F1 Barcelona | Mercedes’ Lewis Hamilton and Nico Rosberg’s crash analysed

  • By James Nadel

Mercedes teammates Hamilton and Rosberg take each other out of the race after crashing whilst trying to overtake one another

Like the rest of the world watching in amazement as this sporting rivalry descended once again into acrimony, Lewis Hamilton and Nico Rosberg will disagree to their graves on who was to blame for today’s spectacular, race-ending crash in the Spanish Grand Prix which took out both of the Mercedes teammates. Even the team’s management could not decide, Niki Lauda immediately blaming Hamilton, while Toto Wolff sat firmly on the fence.

The debate is likely to rage just as fiercely as the Mercedes pair fought over an ever-diminishing piece of tarmac to the point of total disaster. Lewis Hamilton, Nico RosbergMercedes have already taken the brave decision not to impose team orders, but that did not stop a visibly furious Lauda, the team’s non-executive chairman, offering a scathing assessment of the world champion’s actions as he headed for turn four on the first lap.

“Stupid,” Lauda said. “It’s very simple for me. It was a miscalculation in Lewis’s head. I blame him more than Nico. For the team and for Mercedes it is unacceptable. Lewis was too aggressive to pass him and why should Nico give him room? He was in the lead. It is completely unnecessary and for me the disaster is that all Mercedes are out after two corners.”

The stewards did not elect to punish either driver, deeming it a “racing incident”. It soon became apparent that this was a verdict both Hamilton and Rosberg would declined to endorse. Hamilton was the calmer of the pair, Rosberg viably more angered still over three hours after the most destructive encounter these two have shared on track. In the end Rosberg came out on top, still leading Hamilton by 43 points in the standings, and by 39 over Kimi Raikkonen.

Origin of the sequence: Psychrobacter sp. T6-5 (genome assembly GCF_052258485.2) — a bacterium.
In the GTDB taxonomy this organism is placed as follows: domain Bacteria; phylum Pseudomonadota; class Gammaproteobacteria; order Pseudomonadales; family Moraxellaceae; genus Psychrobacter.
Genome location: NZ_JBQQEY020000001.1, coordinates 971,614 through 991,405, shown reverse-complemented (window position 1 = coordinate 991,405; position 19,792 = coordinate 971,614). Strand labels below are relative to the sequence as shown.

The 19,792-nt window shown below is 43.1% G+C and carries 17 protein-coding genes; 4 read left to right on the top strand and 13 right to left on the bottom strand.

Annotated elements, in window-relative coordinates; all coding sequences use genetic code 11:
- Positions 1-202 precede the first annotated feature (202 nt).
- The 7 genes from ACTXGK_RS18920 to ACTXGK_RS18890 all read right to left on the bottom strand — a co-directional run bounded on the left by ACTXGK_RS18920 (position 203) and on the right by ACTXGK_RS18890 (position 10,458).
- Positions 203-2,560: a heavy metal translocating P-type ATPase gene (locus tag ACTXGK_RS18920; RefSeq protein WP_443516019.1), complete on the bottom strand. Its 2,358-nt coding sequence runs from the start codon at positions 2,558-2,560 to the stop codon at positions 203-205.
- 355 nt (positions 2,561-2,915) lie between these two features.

Coming out of turn three it was Hamilton which was ahead of Rosberg on speed, Hamilton choosing the inside however falls slightly behind Rosberg who turns into Hamilton clearly driving Hamilton off the track and onto the grass. Hamilton then spins and hits Rosberg taking the entire Mercedes team out of the race by turn four.

On face value it is very clear that it was Rosberg at fault having seemingly knowingly forced Hamilton off the track. However when seen from Hamilton’s car’s cam, it can be seen that by taking the inside track Rosberg takes a slight lead, as a fellow team mate there is no pressure or reason to try and force past his team mate on the inside, the move which infuriated Lauda.

From an impartial perspective it could be said both parties are at fault, Hamilton for trying to force an overtake when there was no need and Rosberg for forcing his team mate off the track. Perhaps it is this mutual fault which the stewards offered a more diplomatic approach blaming neither party.

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Hamilton’s Mercedes

The drama unfolded in a matter of seconds. From pole position Hamilton got off the line well, but broke too early for turn one, allowing Rosberg to sweep round the outside. As the German left turn three however, his car, through a mistake of his own, was in the wrong engine mode, leaving him well down on power. Hamilton gained rapidly, at one stage 10mph faster on the straight. He opted for the inside heading for turn four, but just as his front wheel was alongside Rosberg’s rear, his team-mate defended strongly, appearing to steer into Hamilton. Hamilton was forced off the track and on to the grass, losing control and careering into Rosberg. Race over.


A short history of Hamilton and Rosberg’s fallouts…

Malaysia 2013: Rosberg is ordered not to pass Hamilton by then team principal Ross Brawn. They move past it relatively quickly.

Monaco 2014: Hamilton believes Rosberg deliberately went off on his final qualifying lap to scupper his effort. Hamilton declares that the two are “not friends”.

Hungary 2014: Hamilton refuses to obey an order to allow Rosberg through in the middle of the race. Rosberg is still fuming about it after the summer break before Spa.

Belgium 2014: On the second lap Rosberg tries to overtake Hamilton, clipping his rear left tyre, causing a puncture. Hamilton goes out of the race while Rosberg finishes second. The team blame Rosberg.

United States 2015: Hamilton overtakes Rosberg at the start into turn one with an aggressive move. The pair lightly touch, but no damage is sustained. Rosberg makes an error in the closing stages allowing Hamilton to take the win and a third championship.


J.Nadel@theinternational.org.uk